Y .649 .635 6 .750 . 4. with the average density along the pipe used in the equations.662 .0 . Fittings. and Pipe”.639 .761 . Technical Paper No.831 .612 . He further showed that this rule is invalid unless associated with a particular f L I D ratio.48 MISLEADING RULES OF THUMB FOR COMPRESSIBLE FLUID FLOW In general. this procedure requires some iterations because the value of K .576 .El8 .2 1.718 limiting Factors For Sonic Volocity k = 1. However.702 .6M . 8 10 15 . 410. compressible fluid flow calculations are much more complicated than incompressible fluid flow. All rights reserved).698 .681 . depends on the Reynolds number which cannot be determined until G is obtained.642 . Recently.48 MISLEADING RULES OFTHUMB FOR COMPRESSIBLE FLUID FLOW 223 k = 1.35 .631 . 1999. That adiabatic and isothemal flow bracket all flowrates.612 . (Reprintedadapted with permission from “Flow of Fluids Through Valves.0 3 4 325 . Walters [35.588 1.722 .697 .5 2.718 20 40 loo .710 .671 3 1 6 8 10 15 20 40 100 .670 6. and b provide an alternative method of solving compressible adiabatic flow problems for piping systems. calculations for compressible fluid flow can be grossly misleading and erroneous.E07 .710 .552 .5 2.8 a . The common rules are 1.718 . for compressible flow through pipe to a larger flow area.a77 .926 - Figure 4-38a Net expansion factor.883 .3 limiting Foctors For Sonic Volocity k = 1.2 1.e39 . Crane Co. then the incompressible flow calculation methods can be safely employed.737 .678 .705 .622 .695 . These conditions do not occur.710 .3 --K hP Y P’r -1.781 .4 Y .920 --- .550 I593 . 361 has shown that rules of thumb that are applied in the design 2.773 .4. If the pipe pressure drop in a compressible flow system is less than 40% of the inlet pressure.718 . .

(4-180) with y = 1. Choked air flow at 50% pressure drop. Walters indicated that using Eq. An equation often used to determine the likelihood of sonic choking is yl(y-1) (4-180) where p a is the critical static pressure at sonic velocity and p o is the local stagnation pressure at the orifice/valve. .224 FLUID FLOW 3. (4-180) cannot be used with the supply pressure if there is any significant pressure drop from the supply to the orifice/valve. Furthermore.4 results in 47% pressure drop to obtain choking. he stated that Eq.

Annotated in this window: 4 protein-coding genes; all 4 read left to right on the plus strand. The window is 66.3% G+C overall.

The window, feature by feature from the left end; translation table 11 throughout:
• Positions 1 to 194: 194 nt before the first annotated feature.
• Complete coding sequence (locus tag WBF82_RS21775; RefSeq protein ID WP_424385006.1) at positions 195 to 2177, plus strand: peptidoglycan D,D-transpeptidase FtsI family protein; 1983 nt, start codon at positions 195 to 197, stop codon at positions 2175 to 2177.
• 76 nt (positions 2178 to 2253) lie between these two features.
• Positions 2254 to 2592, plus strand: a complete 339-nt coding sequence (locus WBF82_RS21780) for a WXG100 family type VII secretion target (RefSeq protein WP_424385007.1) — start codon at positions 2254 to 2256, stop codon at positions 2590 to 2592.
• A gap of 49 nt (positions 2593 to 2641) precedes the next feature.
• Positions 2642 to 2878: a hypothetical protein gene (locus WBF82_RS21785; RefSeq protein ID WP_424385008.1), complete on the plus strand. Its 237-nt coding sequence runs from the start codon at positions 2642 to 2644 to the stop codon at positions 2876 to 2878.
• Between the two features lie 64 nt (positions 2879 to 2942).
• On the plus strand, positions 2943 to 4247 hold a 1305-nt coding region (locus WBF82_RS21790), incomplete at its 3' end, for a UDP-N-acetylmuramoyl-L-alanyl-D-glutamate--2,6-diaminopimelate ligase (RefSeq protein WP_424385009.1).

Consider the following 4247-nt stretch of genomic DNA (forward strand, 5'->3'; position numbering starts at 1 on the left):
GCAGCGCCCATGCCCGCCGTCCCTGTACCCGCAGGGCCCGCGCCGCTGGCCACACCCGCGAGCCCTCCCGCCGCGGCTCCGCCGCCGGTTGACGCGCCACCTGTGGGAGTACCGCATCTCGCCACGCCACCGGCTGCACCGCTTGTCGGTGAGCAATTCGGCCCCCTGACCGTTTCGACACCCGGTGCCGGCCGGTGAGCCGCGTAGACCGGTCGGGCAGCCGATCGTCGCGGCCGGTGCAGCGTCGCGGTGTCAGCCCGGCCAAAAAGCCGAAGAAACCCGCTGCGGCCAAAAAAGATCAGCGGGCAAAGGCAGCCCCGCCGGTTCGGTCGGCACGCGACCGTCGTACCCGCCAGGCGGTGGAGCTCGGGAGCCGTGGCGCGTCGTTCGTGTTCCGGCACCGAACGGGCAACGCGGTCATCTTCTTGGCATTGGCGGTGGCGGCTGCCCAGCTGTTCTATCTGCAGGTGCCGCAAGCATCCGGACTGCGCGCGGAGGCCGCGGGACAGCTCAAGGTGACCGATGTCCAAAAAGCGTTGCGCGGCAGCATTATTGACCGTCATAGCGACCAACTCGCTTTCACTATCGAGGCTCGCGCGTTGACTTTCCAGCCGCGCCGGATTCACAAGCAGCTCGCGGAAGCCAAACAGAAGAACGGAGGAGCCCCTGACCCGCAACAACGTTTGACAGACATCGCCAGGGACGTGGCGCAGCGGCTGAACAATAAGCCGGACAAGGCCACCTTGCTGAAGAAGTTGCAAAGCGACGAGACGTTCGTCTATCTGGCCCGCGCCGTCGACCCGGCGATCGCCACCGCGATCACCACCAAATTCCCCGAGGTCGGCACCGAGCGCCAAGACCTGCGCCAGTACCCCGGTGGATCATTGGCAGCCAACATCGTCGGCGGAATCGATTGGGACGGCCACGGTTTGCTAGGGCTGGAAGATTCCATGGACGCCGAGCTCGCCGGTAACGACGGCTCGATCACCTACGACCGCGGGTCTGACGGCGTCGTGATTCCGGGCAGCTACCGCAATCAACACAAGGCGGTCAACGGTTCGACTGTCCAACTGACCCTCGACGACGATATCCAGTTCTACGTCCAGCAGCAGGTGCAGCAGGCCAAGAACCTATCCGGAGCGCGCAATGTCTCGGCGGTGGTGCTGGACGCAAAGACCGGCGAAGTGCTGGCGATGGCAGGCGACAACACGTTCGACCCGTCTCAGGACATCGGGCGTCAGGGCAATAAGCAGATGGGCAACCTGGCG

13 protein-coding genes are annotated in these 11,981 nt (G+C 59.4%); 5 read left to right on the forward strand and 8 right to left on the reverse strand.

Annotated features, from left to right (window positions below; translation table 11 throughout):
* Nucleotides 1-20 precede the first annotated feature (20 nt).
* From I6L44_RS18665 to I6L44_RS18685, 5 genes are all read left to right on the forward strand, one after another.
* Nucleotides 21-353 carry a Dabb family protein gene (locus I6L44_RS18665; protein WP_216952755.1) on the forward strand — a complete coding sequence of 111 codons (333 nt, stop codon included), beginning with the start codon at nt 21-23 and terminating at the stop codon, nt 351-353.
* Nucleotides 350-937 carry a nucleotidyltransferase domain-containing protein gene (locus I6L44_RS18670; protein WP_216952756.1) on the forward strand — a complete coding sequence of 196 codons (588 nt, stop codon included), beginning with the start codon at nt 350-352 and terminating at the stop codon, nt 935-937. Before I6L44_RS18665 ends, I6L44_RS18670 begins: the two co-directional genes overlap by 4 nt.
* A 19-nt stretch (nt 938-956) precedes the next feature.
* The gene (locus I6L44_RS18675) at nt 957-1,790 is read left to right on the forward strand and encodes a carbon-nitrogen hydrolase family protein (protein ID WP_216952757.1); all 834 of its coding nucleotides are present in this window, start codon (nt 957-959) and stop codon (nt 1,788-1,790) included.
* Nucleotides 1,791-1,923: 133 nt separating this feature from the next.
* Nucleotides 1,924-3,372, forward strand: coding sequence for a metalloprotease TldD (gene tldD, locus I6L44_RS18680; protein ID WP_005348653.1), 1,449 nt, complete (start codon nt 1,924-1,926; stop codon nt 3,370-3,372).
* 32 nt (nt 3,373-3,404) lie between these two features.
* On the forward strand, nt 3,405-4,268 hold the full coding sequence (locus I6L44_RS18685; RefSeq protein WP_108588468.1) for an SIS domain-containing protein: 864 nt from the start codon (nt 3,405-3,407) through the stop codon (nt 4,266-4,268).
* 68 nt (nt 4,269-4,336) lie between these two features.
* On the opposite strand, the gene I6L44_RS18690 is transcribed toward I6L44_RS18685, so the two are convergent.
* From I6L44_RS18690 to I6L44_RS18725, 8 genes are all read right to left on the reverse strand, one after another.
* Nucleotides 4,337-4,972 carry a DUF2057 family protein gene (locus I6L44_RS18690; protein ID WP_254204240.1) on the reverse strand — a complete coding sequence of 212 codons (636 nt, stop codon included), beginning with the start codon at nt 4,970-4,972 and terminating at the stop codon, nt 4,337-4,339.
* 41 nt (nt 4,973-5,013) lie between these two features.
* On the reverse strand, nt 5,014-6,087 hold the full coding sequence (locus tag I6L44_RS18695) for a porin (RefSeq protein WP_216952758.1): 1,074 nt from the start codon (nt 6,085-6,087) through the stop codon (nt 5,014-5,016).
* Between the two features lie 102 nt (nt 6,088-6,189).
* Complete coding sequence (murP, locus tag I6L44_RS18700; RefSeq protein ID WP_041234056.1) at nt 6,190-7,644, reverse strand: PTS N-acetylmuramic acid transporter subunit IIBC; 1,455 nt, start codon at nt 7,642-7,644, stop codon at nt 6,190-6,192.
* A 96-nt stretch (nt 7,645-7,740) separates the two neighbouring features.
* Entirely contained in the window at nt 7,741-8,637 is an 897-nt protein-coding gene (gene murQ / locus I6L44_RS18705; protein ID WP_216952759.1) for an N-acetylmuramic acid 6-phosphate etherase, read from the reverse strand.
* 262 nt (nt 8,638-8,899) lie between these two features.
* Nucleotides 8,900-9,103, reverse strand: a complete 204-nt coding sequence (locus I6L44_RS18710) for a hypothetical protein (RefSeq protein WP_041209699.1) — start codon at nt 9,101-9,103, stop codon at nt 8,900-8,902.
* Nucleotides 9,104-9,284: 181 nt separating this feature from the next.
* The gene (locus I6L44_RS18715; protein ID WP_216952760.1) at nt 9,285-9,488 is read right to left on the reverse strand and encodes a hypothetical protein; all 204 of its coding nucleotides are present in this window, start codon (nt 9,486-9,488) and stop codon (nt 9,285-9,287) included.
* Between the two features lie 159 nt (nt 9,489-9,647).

which is unknown unless the pressure drop is determined from alternative means.aft.530 f W 2 d5 d5P (4-66) As shown earlier.530 f W 2 v . A.182) Isothermal flow equation and integrated solution are lLT lMa kdx= Ma2 I (1 . k = cP/cv Figure 4-38c Critical Pressure Ratio. p = ratio of small-tolarge diameter in orifices and nozzles. if there is any pressure drop in the pipe from the supply pressure to the shock wave. It is difficult to extend the equations to pipe networks. then the supply pressure cannot be used in Eq. Eq. it is impossible to know how much error is introduced by the assumption of constant temperature.0. (4. (4-180). GASES. . - 0. and the Re chart are used with the above relations. for compressible flow through 4. Eq. All rights reserved.186) The general procedures outlined previously for handling fluids involving the friction factor. However. and contractions or enlargements in pipes). 4. Technical Paper No.184) Computer software has been developed that models pipe systems of compressible fluids and this can be obtained from the website www.Ma2 y Ma4 [ 1 Ma2] dMa2 + (4-181) (4. Walters developed compressible flow equations for single pipe [35]: Adiabatic flow equation and integrated solution are soL Ma2 kdx=/Ma I 1 . This is because the stagnation pressure in the equation is the pressure at the upstream side of the shock wave. In addition. the pressure drop ratio will differ somewhat. AND STEAM See Figures 4-39a and 4-3913 nozzles and venture tubes.4. the local stagnation pressure at the shock wave must be used. AND STEAM 225 The entire pipe is solved in one lumped calculation instead of coupling the governing equations in marching order. most gases are not isothermal and. DARCY RATIONAL RELATION FOR COMPRESSIBLE FLOW FOR ISOTHERMAL PROCESS [41 AP -. Crane Co. rC. therefore. and Pipe”.com.000336fw2v . Instead. (4-180) breaks down for pipe-system analysis when pipe friction becomes a factor.0.yMa2) YMa4 dMa2 (4183) (4. Simplified equations typically do not address sonic-choking conditions. (ReprintedAdapted with permission from “Flow of Fluids Through Valves. This is applicable to compressible flow systems under the following conditions [4]. Therefore. 410.49 OTHER SIMPLIFIED COMPRESSIBLE FLOW METHODS (4-65) AP -100f t In SI units. Note: P‘ = psia. (4-180) cannot be used to predict the supply and discharge pressures necessary for sonic choking unless the piping has negligible friction loss. GASES.000336 f W2 lOOft or d5 d5P For gases with different specific heat ratios.000001959 f (qL)2Sg2 d5P (4-185) AP/100m = or 62. and cannot address the delivery temperature. in accordance with Eq. 1999.50 FRICTION DROP FOR FLOW OF VAPORS.62.50 FRICTION DROP FOR FLOW OF VAPORS. (4-180). These equations break down at high Mach numbers.. f . Fittings.